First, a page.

Hong Kong has millions of doses of the (classy, superior) BioNTech Covid-19 vaccine that will have to be dumped in a few months when the ‘sell by’ date comes up.
Fewer than 20% of the population have had even their first shot. The low level of cases in the city makes hesitancy an easy default option (see Macau). But there’s a twist to it: in some quarters, not getting vaccinated – or tacitly tolerating or backing those who do not – has become a form of anti-government defiance. This might sound deranged, but the new NatSec-style of government has become so threatening and lost so much trust that many people see even this type of resistance as justified.
The regime itself has not always appeared to be prioritizing public health. The initial mess over border closures, the use of anti-Covid measures to suppress protests and the apparent downplaying of BioNTech in order to flatter the Chinese vaccine – these all look politically-driven. To the extent the government appears eager to achieve herd immunity, it focuses mainly on being able to reopen the border to Mainland visitors.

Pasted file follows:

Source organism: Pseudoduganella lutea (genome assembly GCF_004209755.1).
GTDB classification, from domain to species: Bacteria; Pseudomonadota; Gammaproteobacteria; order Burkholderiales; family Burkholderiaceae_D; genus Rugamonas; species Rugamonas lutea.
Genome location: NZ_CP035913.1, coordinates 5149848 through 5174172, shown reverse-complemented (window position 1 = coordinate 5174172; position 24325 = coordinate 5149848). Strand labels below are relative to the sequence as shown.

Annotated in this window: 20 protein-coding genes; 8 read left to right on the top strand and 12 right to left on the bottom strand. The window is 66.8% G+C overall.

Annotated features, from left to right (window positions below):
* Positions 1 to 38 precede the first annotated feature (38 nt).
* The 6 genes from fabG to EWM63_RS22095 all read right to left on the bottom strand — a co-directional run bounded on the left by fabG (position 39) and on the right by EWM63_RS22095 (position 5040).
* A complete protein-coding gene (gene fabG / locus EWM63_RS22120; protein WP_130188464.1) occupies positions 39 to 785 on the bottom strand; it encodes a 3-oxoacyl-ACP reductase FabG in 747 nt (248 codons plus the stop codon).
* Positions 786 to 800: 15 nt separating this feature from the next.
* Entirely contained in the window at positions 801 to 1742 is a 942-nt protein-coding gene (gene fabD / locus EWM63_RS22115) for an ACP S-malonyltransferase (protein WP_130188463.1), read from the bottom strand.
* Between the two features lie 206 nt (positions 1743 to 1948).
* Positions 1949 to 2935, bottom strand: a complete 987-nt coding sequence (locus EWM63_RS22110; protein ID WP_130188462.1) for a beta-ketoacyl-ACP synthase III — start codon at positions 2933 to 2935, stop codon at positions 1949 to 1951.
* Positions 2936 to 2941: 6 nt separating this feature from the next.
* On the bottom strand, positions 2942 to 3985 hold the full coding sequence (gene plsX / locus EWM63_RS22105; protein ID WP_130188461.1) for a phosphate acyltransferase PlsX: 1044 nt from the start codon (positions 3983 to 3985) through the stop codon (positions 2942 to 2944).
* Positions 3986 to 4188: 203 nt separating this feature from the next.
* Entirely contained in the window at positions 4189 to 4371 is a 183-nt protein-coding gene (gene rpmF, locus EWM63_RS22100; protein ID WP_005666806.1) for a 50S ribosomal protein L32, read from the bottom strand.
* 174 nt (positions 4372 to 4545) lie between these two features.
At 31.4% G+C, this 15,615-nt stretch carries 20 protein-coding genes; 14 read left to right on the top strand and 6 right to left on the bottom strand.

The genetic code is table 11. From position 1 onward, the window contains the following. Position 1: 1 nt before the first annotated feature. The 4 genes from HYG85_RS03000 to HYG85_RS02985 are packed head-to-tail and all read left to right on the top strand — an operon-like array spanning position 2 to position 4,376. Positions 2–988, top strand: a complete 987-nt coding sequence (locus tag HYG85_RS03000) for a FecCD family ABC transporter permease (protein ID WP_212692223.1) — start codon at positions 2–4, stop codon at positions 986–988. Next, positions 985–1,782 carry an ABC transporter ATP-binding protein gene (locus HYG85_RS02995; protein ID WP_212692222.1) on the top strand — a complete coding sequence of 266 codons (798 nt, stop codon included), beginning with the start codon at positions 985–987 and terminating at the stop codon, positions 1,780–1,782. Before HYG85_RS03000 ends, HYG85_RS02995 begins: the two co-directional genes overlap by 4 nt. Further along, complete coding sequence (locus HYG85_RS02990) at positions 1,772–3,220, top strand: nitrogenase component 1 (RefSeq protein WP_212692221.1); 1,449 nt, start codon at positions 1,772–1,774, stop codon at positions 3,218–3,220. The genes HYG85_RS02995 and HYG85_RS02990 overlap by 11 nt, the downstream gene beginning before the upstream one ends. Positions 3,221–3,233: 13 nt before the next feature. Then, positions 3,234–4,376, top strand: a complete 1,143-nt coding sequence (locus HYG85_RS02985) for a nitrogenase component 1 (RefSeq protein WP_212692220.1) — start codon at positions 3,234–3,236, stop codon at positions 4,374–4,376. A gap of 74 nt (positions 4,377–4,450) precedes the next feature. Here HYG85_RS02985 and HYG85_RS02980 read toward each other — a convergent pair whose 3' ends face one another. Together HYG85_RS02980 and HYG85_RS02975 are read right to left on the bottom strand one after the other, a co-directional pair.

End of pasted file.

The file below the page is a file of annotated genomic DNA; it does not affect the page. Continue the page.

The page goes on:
Now Chief Executive Carrie Lam laments that many of the city’s people will refuse the shots even if she offers them money. But she seems curiously reluctant to give it a try.
A humble suggestion – just offer everyone who gets vaccinated:
- cash (say HK$1,000); plus
- a lottery ticket; plus
- the right to enter HK without being quarantined; plus
- the right not to wear a face mask.
(In anticipation of complaints: those of us who have already been vaccinated and are tempted to whine about not getting their thousand bucks would get a back-dated Bronze Bauhinia Medal as consolation. Top prize for the lottery could be a never-used retirement home in Oxfordshire owned by a certain Lam family; 2nd prize, an apartment in Thamesmead. The sky’s the limit.)
Even a dictatorship should be able to mount an effective public-health campaign if it wants to. It would be an opportunity to gain some legitimacy (indeed, if our officials were genuinely devious, they would see it as a way to sow discord within the opposition movement). Yet the administration dithers.
Of course, all this assumes the government actually wants the current state of domestic semi-crisis to end. Maybe, instead, it is biding its time while secretly working on a special vaccine that makes tourism safe but leaves opposition gatherings risky.